High-Quality Emergency Operations Planning (EOP)

2.1 Building a Planning Team

EOP planning and development is a significant and important task, and establishing a planning team that is diverse and represents the interests of the whole school community is essential to success.

The emergency management collaborative planning team for a district is made up of individuals representing a cross-section of the school district community, including representatives from its campuses, key stakeholders and community partners and any departments and/or offices that are likely to be involved in incident responses.

Collaboration is essential to all phases of the emergency management cycle. Including stakeholders and community partners in planning helps ensure smooth collaborations during training and drilling and actual response and recovery efforts. More tools for collaborative partnerships will be addressed in Sections 3 and 4 of this Toolkit.

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In emergency management, collaborative partnerships are definitively unique and intimately complex. Nontraditional partners and resources will vary greatly from district-to-district and from campus-to-campus. The district-level planning team should be small enough to facilitate effective communication and collaboration yet large enough to demonstrate inclusion, diversity and community representation. Often this team can mirror the District’s Safety and Security Committee.

If you are developing your first EOP, mirroring your District’s Safety and Security Committee can be a successful approach. As an internal partner in the overall district emergency management program, the District Safety and Security Committee is tasked with the development and implementation of the district’s multi-hazard EOP, the oversight of the safety and security audits (mandated every three years), and the review of any information required to be submitted to the Texas School Safety Center (see TEC 37.109).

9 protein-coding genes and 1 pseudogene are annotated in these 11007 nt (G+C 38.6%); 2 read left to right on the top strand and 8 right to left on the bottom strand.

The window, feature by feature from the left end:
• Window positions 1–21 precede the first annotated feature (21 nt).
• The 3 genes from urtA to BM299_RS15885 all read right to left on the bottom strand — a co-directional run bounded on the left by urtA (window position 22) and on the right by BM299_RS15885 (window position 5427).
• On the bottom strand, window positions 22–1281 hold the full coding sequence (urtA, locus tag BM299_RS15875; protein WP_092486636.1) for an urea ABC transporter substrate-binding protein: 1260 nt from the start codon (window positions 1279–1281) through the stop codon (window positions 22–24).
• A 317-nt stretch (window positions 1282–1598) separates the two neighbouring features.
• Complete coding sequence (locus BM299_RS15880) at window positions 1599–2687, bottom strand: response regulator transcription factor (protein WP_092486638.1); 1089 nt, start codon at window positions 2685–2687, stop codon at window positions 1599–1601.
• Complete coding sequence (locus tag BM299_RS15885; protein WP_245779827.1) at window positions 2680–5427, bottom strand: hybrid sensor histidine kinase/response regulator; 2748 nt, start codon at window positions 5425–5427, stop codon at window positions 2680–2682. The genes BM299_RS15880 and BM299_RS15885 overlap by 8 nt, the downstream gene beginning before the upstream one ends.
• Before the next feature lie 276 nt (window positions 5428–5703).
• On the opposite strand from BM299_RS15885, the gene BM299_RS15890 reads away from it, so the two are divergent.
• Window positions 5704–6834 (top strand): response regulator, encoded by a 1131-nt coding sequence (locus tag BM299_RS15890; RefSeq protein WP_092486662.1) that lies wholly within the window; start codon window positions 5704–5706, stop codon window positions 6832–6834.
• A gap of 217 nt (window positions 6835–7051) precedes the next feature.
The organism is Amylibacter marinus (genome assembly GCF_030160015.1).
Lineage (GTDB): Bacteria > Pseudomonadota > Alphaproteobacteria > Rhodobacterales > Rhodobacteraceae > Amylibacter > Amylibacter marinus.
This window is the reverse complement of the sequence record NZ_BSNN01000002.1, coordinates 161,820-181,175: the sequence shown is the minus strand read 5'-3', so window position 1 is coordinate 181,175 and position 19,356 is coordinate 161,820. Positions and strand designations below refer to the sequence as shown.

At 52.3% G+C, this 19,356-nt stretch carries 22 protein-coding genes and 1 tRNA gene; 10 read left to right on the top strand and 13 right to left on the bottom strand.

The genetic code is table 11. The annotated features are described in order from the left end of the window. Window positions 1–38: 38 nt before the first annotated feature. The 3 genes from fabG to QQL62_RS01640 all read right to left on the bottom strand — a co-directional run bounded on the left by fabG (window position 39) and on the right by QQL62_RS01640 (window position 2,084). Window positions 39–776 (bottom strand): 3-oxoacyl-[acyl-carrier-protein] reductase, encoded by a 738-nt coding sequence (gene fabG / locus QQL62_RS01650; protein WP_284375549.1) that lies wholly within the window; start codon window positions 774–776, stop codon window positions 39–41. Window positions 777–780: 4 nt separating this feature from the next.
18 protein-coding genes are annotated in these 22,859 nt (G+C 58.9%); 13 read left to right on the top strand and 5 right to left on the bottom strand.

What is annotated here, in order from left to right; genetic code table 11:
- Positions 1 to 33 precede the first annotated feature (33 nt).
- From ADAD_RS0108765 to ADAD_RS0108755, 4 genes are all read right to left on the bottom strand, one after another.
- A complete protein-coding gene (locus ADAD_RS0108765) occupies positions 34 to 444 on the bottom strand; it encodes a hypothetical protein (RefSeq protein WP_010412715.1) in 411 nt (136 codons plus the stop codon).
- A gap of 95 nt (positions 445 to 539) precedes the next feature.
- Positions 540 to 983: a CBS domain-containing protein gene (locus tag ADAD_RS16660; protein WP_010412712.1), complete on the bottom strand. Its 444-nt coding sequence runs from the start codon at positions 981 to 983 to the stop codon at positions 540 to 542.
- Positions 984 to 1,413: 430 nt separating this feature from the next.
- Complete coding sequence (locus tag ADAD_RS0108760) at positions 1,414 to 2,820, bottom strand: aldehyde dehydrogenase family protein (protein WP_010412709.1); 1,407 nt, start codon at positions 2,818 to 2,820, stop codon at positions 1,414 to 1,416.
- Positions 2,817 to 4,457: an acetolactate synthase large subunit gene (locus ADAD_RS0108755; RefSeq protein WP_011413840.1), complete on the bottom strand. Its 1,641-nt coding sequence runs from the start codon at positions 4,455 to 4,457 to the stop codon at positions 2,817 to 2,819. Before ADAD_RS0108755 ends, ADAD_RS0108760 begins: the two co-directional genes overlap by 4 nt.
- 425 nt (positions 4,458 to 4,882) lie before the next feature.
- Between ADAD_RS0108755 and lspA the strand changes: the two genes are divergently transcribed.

A roster of the District Safety and Security Committee members, as well as the collaborative planning team, if a separate committee is established, should be included as an attachment to the Basic Plan.

Establishing Roles and Responsibilities within the Planning Team

Pre-planned roles and responsibilities for team members, can prevent miscommunication and misunderstanding. This is especially true for school districts whose boundaries cross several cities/counties, EMS, fire and/or law enforcement jurisdictions. Involving decision-makers from the different planning team member groups is vital. Each representative must be able to speak with authority on policy, provide subject matter expertise, and provide accountability as it relates to their group or organization. They must be willing to play a constructive and positive role in the school emergency management planning process.

Scheduling Meetings for the Planning Team

The planning team should meet regularly but must also recognize the value of allowing for flexibility to ensure that members of the whole school community are involved.

Agreements with planning team members must be defined when discussing the preliminary expectations of each team member. This includes discussing items such as:

  • Meeting schedules to review or update the district EOP
  • Collaborative training opportunities (drills, exercises, and meetings)
  • Acknowledgement by all parties that participation on the team may require flexibility of scheduling
  • Understanding that task forces or subcommittees can address some or all of the minutiae work (not all team members may need to attend all meetings)
  • Identifying the parameters of involvement for each group